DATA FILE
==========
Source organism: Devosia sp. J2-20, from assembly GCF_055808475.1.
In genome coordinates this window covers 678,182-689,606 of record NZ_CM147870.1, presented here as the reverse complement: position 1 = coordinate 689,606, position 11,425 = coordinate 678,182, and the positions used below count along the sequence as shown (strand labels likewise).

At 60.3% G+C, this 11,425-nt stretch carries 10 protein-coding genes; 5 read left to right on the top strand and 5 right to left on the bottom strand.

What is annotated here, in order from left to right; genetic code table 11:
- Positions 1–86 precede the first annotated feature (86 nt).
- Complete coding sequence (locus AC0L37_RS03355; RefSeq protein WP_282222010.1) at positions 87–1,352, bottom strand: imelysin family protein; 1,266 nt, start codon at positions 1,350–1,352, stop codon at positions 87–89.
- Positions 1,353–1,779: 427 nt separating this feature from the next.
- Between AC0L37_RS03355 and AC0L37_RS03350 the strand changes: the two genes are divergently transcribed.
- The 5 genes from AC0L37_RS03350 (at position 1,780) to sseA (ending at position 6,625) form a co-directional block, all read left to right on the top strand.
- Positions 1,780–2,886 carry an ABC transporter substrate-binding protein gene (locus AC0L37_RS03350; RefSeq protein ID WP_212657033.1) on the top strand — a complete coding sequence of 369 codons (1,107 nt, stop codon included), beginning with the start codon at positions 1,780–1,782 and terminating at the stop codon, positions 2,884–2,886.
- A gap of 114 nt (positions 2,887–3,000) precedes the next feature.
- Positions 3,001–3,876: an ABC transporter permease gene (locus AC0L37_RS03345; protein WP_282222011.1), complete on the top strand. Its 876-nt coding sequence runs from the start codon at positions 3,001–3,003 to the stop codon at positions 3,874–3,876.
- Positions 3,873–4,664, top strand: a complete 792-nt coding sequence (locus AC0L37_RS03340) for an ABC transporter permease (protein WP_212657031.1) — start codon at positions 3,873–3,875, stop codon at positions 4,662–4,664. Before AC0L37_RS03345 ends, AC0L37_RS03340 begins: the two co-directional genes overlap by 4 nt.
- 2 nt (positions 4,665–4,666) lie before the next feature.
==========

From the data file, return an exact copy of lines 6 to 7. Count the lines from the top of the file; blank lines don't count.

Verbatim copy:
- Complete coding sequence (locus AC0L37_RS03355; RefSeq protein WP_282222010.1) at positions 87–1,352, bottom strand: imelysin family protein; 1,266 nt, start codon at positions 1,350–1,352, stop codon at positions 87–89.
- Positions 1,353–1,779: 427 nt separating this feature from the next.